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Penstemmon cuttings

(6 Posts)
didireallysaythat Tue 26-Jan-16 20:57:59

I will confess up front: I have a track record of killing penstemmon.

However the two latest victims I bought in the spring last year were still alive at the end of the summer (flowers were disappointing but alive has to count for something, right?). So I took cuttings, expecting the mother plants to die (they haven't) and the cuttings to die (they haven't either).

Now I have probably half a dozen penstemmon cuttings in an unheated greenhouse, still alive. Roots poking through the bottom.

Should I rest on my laurels, and wait for their evitable demise, or is there something I should do (pot on?) to encourage them ? Or is potting on a spring time activity ?

shovetheholly Wed 27-Jan-16 10:04:17

It's been a really, really mild winter and a lot of things that might get hit back in a hard one are still going strong! You still did the right thing taking cuttings, though - if it had been snowy and frosty, you might have lost them. Oh, and you're not the only one to complain about penstemons not flowering well last year - a lot of people have been saying that. I think the weather didn't suit them.

Penstemons that have overwintered in the garden need a bit of care to stop them going all straggly and woody and 'orrible - the 'pruning' section here is a really good explanation of what you do: www.rhs.org.uk/advice/profile?PID=406 You can go in quite hard with the secateurs!

It sounds as though your greenhouse cuttings will need potting on fairly soon - as long as they don't dehydrate completely and aren't sodden wet either, they should be OK for the next few weeks. If you have five or six to a pot, I'd be tempted to put each into a little individual pot and grow on a bit before planting out - means they're a bit bigger and thus better able to resist attack from pests!

didireallysaythat Wed 27-Jan-16 20:13:09

Thanks holly - I'll pot them on this weekend. I've also got several on the kitchen window sill which are the same size. I also find one in the cold frame next to the green house that's putting on new growth. I'll leave the main plants well alone as I'm sure I killed some a few years ago by over zealous pruning too early.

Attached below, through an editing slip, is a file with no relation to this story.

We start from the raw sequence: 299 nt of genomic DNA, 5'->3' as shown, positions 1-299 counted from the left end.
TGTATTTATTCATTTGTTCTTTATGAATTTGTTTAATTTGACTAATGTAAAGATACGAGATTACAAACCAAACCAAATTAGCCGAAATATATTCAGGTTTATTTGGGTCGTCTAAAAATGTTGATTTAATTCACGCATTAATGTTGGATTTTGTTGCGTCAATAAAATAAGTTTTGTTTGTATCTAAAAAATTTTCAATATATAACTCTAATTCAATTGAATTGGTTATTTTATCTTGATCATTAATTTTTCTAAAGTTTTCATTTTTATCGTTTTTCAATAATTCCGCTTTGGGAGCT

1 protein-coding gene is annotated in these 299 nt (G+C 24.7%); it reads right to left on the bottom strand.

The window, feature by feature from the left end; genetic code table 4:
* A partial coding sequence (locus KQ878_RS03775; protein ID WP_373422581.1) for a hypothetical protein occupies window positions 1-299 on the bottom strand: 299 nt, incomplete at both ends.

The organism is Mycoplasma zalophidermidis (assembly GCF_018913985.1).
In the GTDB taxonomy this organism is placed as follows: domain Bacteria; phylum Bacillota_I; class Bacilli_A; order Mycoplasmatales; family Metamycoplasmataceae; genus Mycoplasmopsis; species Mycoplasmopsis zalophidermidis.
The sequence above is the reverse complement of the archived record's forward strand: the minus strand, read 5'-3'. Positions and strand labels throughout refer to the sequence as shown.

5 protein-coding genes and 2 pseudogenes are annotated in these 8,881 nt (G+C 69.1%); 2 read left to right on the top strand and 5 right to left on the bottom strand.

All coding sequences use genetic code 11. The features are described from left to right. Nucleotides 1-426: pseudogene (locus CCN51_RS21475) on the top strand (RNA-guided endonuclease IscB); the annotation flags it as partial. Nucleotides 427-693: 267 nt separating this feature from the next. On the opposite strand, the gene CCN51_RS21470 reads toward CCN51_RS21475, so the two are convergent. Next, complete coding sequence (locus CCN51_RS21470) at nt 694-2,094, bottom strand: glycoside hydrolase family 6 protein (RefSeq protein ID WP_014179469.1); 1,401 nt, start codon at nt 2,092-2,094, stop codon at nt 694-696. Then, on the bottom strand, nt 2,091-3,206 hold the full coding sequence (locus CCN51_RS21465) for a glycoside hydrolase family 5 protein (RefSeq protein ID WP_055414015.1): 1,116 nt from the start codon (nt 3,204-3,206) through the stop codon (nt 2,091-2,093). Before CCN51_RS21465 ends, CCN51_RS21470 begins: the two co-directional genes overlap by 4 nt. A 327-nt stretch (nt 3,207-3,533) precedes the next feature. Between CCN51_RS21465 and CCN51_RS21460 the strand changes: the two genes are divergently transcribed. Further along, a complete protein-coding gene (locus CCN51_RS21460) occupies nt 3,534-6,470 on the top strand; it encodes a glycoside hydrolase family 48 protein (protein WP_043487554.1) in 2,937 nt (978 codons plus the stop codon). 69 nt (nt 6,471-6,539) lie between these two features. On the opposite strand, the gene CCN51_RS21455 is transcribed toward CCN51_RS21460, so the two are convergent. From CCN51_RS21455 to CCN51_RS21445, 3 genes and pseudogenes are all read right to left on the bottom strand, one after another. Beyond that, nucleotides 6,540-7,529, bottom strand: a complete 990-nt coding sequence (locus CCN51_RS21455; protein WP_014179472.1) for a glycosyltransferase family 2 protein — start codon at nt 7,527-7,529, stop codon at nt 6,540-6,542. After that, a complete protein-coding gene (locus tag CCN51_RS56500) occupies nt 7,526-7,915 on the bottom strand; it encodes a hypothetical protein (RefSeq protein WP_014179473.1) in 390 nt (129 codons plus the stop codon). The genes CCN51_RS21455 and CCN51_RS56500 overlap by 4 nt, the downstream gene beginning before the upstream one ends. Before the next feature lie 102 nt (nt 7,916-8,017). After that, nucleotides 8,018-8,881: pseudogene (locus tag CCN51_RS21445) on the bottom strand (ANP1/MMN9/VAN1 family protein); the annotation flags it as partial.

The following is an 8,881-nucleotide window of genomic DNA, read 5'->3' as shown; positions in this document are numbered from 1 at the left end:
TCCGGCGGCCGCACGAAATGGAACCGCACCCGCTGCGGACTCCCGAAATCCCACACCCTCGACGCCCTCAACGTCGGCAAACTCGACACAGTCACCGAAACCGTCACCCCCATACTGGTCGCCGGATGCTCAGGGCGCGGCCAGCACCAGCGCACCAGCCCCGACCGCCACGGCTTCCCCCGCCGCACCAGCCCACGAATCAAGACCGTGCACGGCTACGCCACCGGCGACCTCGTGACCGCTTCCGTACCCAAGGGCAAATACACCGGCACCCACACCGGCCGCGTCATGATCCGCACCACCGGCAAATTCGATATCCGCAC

I've also got fushia cuttings which have taken to my surprise. We're planning some building work in the summer so I started taking cuttings just in case things don't survive the transplant....

Ferguson Sat 30-Jan-16 20:15:19

Most fuchsia are very easy! Once they have a few roots, and you can see they are alive, you can decide what sort of plant you want to turn it into:

If you regularly take off all the side shoots, you can train it to be a 'standard', several feet tall! Conversely, take off the top shoots, so it 'bushes out' and you can keep it short but dense. (Different varieties will react in different ways). When little flower buds appear, take off the first ones and you will get more and more flowers. There is almost no limit to the fun you can have with fuchsias!

www.fuchsiaflower.co.uk/index.htm

funnyperson Sun 31-Jan-16 06:00:29

Thanks for this ferguson I am going to make a bonsai fuschia from a cutting!

didireallysaythat Sun 31-Jan-16 08:35:27

Thank you all !

I potted on yesterday (bit worried no grit, vermiculite, just regular compost and shriek, not sieved). I think I might have to buy a few more plastic covers for the trays as it's nippy at night.

I did my fushia cuttings all wrong - so we'll see how that goes. But the fushia website is great. I've a biggish hardy fushia which I need to dig up and move this spring. I guess now might be a good time as it's fairly dormant.

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